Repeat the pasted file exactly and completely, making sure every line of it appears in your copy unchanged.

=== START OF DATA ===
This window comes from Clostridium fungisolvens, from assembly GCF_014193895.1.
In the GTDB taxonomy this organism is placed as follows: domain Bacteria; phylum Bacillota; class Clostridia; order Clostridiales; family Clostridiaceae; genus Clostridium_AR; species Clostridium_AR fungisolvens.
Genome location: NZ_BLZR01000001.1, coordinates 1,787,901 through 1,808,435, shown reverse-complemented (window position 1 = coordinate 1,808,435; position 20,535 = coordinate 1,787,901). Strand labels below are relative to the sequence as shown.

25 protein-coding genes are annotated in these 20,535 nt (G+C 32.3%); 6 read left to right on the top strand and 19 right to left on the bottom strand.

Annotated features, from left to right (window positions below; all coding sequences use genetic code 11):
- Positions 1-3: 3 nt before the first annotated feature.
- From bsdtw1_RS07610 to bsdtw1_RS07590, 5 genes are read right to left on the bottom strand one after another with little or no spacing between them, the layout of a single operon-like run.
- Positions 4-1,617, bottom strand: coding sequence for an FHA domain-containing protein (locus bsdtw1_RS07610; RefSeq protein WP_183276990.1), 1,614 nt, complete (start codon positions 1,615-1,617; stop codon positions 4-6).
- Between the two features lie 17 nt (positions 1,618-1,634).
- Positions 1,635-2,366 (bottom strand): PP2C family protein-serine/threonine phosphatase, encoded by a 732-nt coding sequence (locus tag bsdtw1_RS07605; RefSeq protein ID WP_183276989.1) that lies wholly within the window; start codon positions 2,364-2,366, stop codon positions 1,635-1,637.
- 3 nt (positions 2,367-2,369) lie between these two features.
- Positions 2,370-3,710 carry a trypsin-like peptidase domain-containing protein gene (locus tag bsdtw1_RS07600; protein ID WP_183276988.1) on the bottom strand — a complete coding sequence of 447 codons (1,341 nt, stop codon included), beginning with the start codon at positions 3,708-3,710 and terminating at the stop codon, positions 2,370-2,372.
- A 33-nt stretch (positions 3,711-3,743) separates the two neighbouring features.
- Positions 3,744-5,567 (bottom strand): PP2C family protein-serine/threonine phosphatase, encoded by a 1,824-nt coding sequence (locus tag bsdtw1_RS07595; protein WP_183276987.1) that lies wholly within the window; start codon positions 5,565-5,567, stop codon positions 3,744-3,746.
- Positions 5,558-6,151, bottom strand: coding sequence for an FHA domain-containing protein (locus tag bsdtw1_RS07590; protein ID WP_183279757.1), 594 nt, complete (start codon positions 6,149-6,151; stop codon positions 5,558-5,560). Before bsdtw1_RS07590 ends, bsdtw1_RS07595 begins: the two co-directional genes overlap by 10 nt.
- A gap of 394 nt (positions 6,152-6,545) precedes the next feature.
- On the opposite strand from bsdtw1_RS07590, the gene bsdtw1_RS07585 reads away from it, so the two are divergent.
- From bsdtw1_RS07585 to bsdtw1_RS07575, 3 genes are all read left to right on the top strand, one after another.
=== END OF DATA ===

This window comes from Clostridium fungisolvens, from assembly GCF_014193895.1.
In the GTDB taxonomy this organism is placed as follows: domain Bacteria; phylum Bacillota; class Clostridia; order Clostridiales; family Clostridiaceae; genus Clostridium_AR; species Clostridium_AR fungisolvens.
Genome location: NZ_BLZR01000001.1, coordinates 1,787,901 through 1,808,435, shown reverse-complemented (window position 1 = coordinate 1,808,435; position 20,535 = coordinate 1,787,901). Strand labels below are relative to the sequence as shown.

25 protein-coding genes are annotated in these 20,535 nt (G+C 32.3%); 6 read left to right on the top strand and 19 right to left on the bottom strand.

Annotated features, from left to right (window positions below; all coding sequences use genetic code 11):
- Positions 1-3: 3 nt before the first annotated feature.
- From bsdtw1_RS07610 to bsdtw1_RS07590, 5 genes are read right to left on the bottom strand one after another with little or no spacing between them, the layout of a single operon-like run.
- Positions 4-1,617, bottom strand: coding sequence for an FHA domain-containing protein (locus bsdtw1_RS07610; RefSeq protein WP_183276990.1), 1,614 nt, complete (start codon positions 1,615-1,617; stop codon positions 4-6).
- Between the two features lie 17 nt (positions 1,618-1,634).
- Positions 1,635-2,366 (bottom strand): PP2C family protein-serine/threonine phosphatase, encoded by a 732-nt coding sequence (locus tag bsdtw1_RS07605; RefSeq protein ID WP_183276989.1) that lies wholly within the window; start codon positions 2,364-2,366, stop codon positions 1,635-1,637.
- 3 nt (positions 2,367-2,369) lie between these two features.
- Positions 2,370-3,710 carry a trypsin-like peptidase domain-containing protein gene (locus tag bsdtw1_RS07600; protein ID WP_183276988.1) on the bottom strand — a complete coding sequence of 447 codons (1,341 nt, stop codon included), beginning with the start codon at positions 3,708-3,710 and terminating at the stop codon, positions 2,370-2,372.
- A 33-nt stretch (positions 3,711-3,743) separates the two neighbouring features.
- Positions 3,744-5,567 (bottom strand): PP2C family protein-serine/threonine phosphatase, encoded by a 1,824-nt coding sequence (locus tag bsdtw1_RS07595; protein WP_183276987.1) that lies wholly within the window; start codon positions 5,565-5,567, stop codon positions 3,744-3,746.
- Positions 5,558-6,151, bottom strand: coding sequence for an FHA domain-containing protein (locus tag bsdtw1_RS07590; protein ID WP_183279757.1), 594 nt, complete (start codon positions 6,149-6,151; stop codon positions 5,558-5,560). Before bsdtw1_RS07590 ends, bsdtw1_RS07595 begins: the two co-directional genes overlap by 10 nt.
- A gap of 394 nt (positions 6,152-6,545) precedes the next feature.
- On the opposite strand from bsdtw1_RS07590, the gene bsdtw1_RS07585 reads away from it, so the two are divergent.
- From bsdtw1_RS07585 to bsdtw1_RS07575, 3 genes are all read left to right on the top strand, one after another.